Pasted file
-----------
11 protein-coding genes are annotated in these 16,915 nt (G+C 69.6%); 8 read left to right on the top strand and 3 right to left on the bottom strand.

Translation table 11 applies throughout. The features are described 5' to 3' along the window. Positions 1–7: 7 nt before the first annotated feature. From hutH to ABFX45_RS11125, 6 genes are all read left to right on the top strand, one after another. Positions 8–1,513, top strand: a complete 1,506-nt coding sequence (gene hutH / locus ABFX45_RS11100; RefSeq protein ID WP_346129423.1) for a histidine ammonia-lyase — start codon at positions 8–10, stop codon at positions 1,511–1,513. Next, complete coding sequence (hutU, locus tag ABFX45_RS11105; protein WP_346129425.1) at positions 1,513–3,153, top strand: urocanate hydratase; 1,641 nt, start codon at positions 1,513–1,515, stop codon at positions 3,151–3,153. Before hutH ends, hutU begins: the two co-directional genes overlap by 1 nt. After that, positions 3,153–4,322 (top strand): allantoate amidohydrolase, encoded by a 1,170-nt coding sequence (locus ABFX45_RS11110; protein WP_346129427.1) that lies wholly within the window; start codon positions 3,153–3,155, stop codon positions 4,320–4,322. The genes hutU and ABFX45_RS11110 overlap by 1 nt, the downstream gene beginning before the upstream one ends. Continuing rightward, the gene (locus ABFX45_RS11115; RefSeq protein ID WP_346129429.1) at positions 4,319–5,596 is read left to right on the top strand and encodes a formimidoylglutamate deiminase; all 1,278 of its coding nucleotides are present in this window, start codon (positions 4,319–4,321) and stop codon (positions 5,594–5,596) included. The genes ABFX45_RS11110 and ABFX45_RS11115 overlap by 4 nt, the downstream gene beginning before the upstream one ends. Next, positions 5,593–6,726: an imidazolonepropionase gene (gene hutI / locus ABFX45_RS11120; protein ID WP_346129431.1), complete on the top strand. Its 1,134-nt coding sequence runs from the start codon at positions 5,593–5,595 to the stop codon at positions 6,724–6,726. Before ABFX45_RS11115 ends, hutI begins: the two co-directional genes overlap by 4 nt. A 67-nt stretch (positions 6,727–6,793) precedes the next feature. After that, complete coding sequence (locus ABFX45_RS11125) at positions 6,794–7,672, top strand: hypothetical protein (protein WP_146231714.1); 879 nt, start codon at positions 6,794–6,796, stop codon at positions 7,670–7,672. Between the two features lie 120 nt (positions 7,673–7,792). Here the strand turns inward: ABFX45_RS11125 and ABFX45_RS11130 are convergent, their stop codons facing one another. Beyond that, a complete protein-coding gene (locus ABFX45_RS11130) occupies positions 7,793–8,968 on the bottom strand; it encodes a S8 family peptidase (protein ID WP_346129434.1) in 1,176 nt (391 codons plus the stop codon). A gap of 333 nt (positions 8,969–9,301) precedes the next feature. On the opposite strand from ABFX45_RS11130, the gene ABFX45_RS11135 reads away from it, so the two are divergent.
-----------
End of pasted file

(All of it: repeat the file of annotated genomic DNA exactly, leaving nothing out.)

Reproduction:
11 protein-coding genes are annotated in these 16,915 nt (G+C 69.6%); 8 read left to right on the top strand and 3 right to left on the bottom strand.

Translation table 11 applies throughout. The features are described 5' to 3' along the window. Positions 1–7: 7 nt before the first annotated feature. From hutH to ABFX45_RS11125, 6 genes are all read left to right on the top strand, one after another. Positions 8–1,513, top strand: a complete 1,506-nt coding sequence (gene hutH / locus ABFX45_RS11100; RefSeq protein ID WP_346129423.1) for a histidine ammonia-lyase — start codon at positions 8–10, stop codon at positions 1,511–1,513. Next, complete coding sequence (hutU, locus tag ABFX45_RS11105; protein WP_346129425.1) at positions 1,513–3,153, top strand: urocanate hydratase; 1,641 nt, start codon at positions 1,513–1,515, stop codon at positions 3,151–3,153. Before hutH ends, hutU begins: the two co-directional genes overlap by 1 nt. After that, positions 3,153–4,322 (top strand): allantoate amidohydrolase, encoded by a 1,170-nt coding sequence (locus ABFX45_RS11110; protein WP_346129427.1) that lies wholly within the window; start codon positions 3,153–3,155, stop codon positions 4,320–4,322. The genes hutU and ABFX45_RS11110 overlap by 1 nt, the downstream gene beginning before the upstream one ends. Continuing rightward, the gene (locus ABFX45_RS11115; RefSeq protein ID WP_346129429.1) at positions 4,319–5,596 is read left to right on the top strand and encodes a formimidoylglutamate deiminase; all 1,278 of its coding nucleotides are present in this window, start codon (positions 4,319–4,321) and stop codon (positions 5,594–5,596) included. The genes ABFX45_RS11110 and ABFX45_RS11115 overlap by 4 nt, the downstream gene beginning before the upstream one ends. Next, positions 5,593–6,726: an imidazolonepropionase gene (gene hutI / locus ABFX45_RS11120; protein ID WP_346129431.1), complete on the top strand. Its 1,134-nt coding sequence runs from the start codon at positions 5,593–5,595 to the stop codon at positions 6,724–6,726. Before ABFX45_RS11115 ends, hutI begins: the two co-directional genes overlap by 4 nt. A 67-nt stretch (positions 6,727–6,793) precedes the next feature. After that, complete coding sequence (locus ABFX45_RS11125) at positions 6,794–7,672, top strand: hypothetical protein (protein WP_146231714.1); 879 nt, start codon at positions 6,794–6,796, stop codon at positions 7,670–7,672. Between the two features lie 120 nt (positions 7,673–7,792). Here the strand turns inward: ABFX45_RS11125 and ABFX45_RS11130 are convergent, their stop codons facing one another. Beyond that, a complete protein-coding gene (locus ABFX45_RS11130) occupies positions 7,793–8,968 on the bottom strand; it encodes a S8 family peptidase (protein ID WP_346129434.1) in 1,176 nt (391 codons plus the stop codon). A gap of 333 nt (positions 8,969–9,301) precedes the next feature. On the opposite strand from ABFX45_RS11130, the gene ABFX45_RS11135 reads away from it, so the two are divergent.